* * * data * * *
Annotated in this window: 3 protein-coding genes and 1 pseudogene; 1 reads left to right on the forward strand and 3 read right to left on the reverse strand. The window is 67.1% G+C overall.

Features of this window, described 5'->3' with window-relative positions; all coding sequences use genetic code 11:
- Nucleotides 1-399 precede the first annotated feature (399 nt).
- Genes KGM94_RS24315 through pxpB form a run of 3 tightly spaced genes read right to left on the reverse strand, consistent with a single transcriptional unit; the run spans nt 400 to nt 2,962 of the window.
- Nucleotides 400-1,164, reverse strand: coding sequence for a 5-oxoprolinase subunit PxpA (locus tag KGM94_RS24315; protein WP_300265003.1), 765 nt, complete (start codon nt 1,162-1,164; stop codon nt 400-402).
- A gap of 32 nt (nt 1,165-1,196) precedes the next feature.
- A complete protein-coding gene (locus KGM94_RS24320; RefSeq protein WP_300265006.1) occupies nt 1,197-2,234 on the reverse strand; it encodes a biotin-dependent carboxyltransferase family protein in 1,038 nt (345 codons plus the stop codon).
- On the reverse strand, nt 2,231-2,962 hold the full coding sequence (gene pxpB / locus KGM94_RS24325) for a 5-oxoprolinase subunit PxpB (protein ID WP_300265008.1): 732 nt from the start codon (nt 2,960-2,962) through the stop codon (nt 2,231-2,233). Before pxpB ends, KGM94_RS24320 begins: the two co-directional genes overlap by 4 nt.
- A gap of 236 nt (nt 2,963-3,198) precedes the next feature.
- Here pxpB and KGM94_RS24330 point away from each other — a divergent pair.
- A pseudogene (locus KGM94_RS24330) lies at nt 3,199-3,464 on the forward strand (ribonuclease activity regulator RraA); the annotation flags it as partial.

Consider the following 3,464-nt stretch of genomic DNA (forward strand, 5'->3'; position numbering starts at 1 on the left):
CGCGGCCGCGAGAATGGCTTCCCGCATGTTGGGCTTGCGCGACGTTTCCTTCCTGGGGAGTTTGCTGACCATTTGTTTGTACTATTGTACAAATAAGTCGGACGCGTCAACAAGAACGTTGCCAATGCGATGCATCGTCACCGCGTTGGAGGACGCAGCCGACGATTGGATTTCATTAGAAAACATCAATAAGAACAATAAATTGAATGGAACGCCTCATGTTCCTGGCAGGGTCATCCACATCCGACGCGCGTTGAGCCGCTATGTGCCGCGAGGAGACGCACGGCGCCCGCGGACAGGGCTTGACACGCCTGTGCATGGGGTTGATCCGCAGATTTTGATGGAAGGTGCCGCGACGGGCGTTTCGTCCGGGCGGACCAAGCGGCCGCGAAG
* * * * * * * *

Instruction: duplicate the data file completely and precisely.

Annotated in this window: 3 protein-coding genes and 1 pseudogene; 1 reads left to right on the forward strand and 3 read right to left on the reverse strand. The window is 67.1% G+C overall.

Features of this window, described 5'->3' with window-relative positions; all coding sequences use genetic code 11:
- Nucleotides 1-399 precede the first annotated feature (399 nt).
- Genes KGM94_RS24315 through pxpB form a run of 3 tightly spaced genes read right to left on the reverse strand, consistent with a single transcriptional unit; the run spans nt 400 to nt 2,962 of the window.
- Nucleotides 400-1,164, reverse strand: coding sequence for a 5-oxoprolinase subunit PxpA (locus tag KGM94_RS24315; protein WP_300265003.1), 765 nt, complete (start codon nt 1,162-1,164; stop codon nt 400-402).
- A gap of 32 nt (nt 1,165-1,196) precedes the next feature.
- A complete protein-coding gene (locus KGM94_RS24320; RefSeq protein WP_300265006.1) occupies nt 1,197-2,234 on the reverse strand; it encodes a biotin-dependent carboxyltransferase family protein in 1,038 nt (345 codons plus the stop codon).
- On the reverse strand, nt 2,231-2,962 hold the full coding sequence (gene pxpB / locus KGM94_RS24325) for a 5-oxoprolinase subunit PxpB (protein ID WP_300265008.1): 732 nt from the start codon (nt 2,960-2,962) through the stop codon (nt 2,231-2,233). Before pxpB ends, KGM94_RS24320 begins: the two co-directional genes overlap by 4 nt.
- A gap of 236 nt (nt 2,963-3,198) precedes the next feature.
- Here pxpB and KGM94_RS24330 point away from each other — a divergent pair.
- A pseudogene (locus KGM94_RS24330) lies at nt 3,199-3,464 on the forward strand (ribonuclease activity regulator RraA); the annotation flags it as partial.

Consider the following 3,464-nt stretch of genomic DNA (forward strand, 5'->3'; position numbering starts at 1 on the left):
CGCGGCCGCGAGAATGGCTTCCCGCATGTTGGGCTTGCGCGACGTTTCCTTCCTGGGGAGTTTGCTGACCATTTGTTTGTACTATTGTACAAATAAGTCGGACGCGTCAACAAGAACGTTGCCAATGCGATGCATCGTCACCGCGTTGGAGGACGCAGCCGACGATTGGATTTCATTAGAAAACATCAATAAGAACAATAAATTGAATGGAACGCCTCATGTTCCTGGCAGGGTCATCCACATCCGACGCGCGTTGAGCCGCTATGTGCCGCGAGGAGACGCACGGCGCCCGCGGACAGGGCTTGACACGCCTGTGCATGGGGTTGATCCGCAGATTTTGATGGAAGGTGCCGCGACGGGCGTTTCGTCCGGGCGGACCAAGCGGCCGCGAAG